Tuesday, May 20, 2008

Fred on Gay Marriage

Fred has posted a blog entry over at Townhall regarding the recent California State Supreme Court ruling on gay marriage. Fred asserts that this decision is one in a chain of "judicial lawmaking" decisions on this particular issue and represents poor work on the part of these justices.

But true to his campaign, he rejects calls for a Federal amendment to deal with this issue--his preference is for this to be handled at the State level, as Federalism requires.

His real call here is for the appointment of more justices that will interpret law rather than legislate:
So, more power to the people of California in their uphill battle for an amendment to their state constitution. But the real, long-term solution in the future for supporters of the rule of law is ensuring the selection and election of good judges, judges who know their role in a constitutional republic, in the first place, and holding them – and the politicians who appoint and confirm them – accountable.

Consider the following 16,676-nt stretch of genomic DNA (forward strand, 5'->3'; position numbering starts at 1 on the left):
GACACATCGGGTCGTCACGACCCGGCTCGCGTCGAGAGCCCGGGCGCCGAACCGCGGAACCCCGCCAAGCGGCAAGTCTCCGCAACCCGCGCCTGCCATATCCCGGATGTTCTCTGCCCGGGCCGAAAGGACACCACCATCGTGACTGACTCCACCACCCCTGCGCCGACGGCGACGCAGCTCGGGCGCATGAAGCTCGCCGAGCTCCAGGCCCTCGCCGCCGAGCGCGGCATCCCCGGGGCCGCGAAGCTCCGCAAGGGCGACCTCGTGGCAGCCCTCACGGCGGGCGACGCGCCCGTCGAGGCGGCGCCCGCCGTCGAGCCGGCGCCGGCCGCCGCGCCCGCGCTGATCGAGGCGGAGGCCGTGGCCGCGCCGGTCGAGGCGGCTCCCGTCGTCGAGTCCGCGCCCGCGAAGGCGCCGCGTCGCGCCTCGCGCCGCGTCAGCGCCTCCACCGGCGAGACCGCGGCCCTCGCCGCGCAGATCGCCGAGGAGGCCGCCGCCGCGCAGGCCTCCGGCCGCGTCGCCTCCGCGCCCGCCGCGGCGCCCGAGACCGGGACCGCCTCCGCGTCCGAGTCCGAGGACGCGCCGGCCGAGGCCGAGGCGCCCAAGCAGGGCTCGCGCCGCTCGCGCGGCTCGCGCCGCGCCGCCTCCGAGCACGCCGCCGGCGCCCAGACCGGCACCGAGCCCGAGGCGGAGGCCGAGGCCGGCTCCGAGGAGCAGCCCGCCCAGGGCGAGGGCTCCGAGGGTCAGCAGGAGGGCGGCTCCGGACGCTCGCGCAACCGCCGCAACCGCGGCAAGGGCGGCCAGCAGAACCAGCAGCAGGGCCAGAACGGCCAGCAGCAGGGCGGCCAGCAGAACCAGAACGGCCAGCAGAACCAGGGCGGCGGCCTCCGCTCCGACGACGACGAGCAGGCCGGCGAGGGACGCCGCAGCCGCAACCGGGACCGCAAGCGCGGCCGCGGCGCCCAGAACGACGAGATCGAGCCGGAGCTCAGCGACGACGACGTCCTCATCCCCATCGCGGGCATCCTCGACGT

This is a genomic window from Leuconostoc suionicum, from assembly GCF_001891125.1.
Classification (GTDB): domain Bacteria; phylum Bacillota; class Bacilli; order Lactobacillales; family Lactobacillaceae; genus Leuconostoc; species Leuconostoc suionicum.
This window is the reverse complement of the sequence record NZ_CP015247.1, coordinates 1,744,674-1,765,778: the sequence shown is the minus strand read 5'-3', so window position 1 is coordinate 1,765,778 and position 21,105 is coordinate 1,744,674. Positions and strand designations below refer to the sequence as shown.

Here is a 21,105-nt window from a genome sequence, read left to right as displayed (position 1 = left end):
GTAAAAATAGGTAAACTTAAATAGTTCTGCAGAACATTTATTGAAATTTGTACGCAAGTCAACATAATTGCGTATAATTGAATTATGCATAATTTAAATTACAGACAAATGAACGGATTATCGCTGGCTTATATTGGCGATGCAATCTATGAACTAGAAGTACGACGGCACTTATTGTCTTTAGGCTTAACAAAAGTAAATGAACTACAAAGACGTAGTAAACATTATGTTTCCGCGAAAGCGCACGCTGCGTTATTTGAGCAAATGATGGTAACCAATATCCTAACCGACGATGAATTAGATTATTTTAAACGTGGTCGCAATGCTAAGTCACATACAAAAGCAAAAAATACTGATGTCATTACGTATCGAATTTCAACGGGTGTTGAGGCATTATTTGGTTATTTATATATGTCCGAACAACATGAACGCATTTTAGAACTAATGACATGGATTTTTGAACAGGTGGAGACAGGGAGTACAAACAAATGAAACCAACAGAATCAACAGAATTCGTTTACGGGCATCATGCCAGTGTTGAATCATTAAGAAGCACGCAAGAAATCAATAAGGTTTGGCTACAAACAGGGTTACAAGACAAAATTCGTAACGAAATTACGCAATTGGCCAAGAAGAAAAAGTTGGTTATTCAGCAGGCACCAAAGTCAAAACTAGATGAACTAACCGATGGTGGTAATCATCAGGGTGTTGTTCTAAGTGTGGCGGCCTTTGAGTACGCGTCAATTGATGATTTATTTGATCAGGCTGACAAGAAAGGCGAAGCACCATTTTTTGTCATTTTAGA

2 comments:

Charlotte said...

When the Massachusetts State Supreme Court ruled to legalize gay marriage in 2003. The towns & cities were given a few months until May17, 2004 when gay marriage would go into effect. Of course Romney & his cronies tried everything to stop it but failed. Even after gay marriages were performed they tried to get an amendment on to the ballot until June 14th, 2007 when it was finally defeated in the State House. For those who are still uncomfortable with this check out our short produced to educate & defuse the controversy. It has a way of opening closed minds & provides some sanity on the issue: www.OUTTAKEonline.com

Joel Harris said...

I am actually fairly neutral on whether or not gay marriage would be a good or a bad thing. What I am completely opposed to is any court requiring gay marriage. Setting policy is the job of legislatures and not the judiciary. The Massachusetts and California decisions are just plain bad decisions. Groups like Outtake are more than welcome to lobby for changes in laws.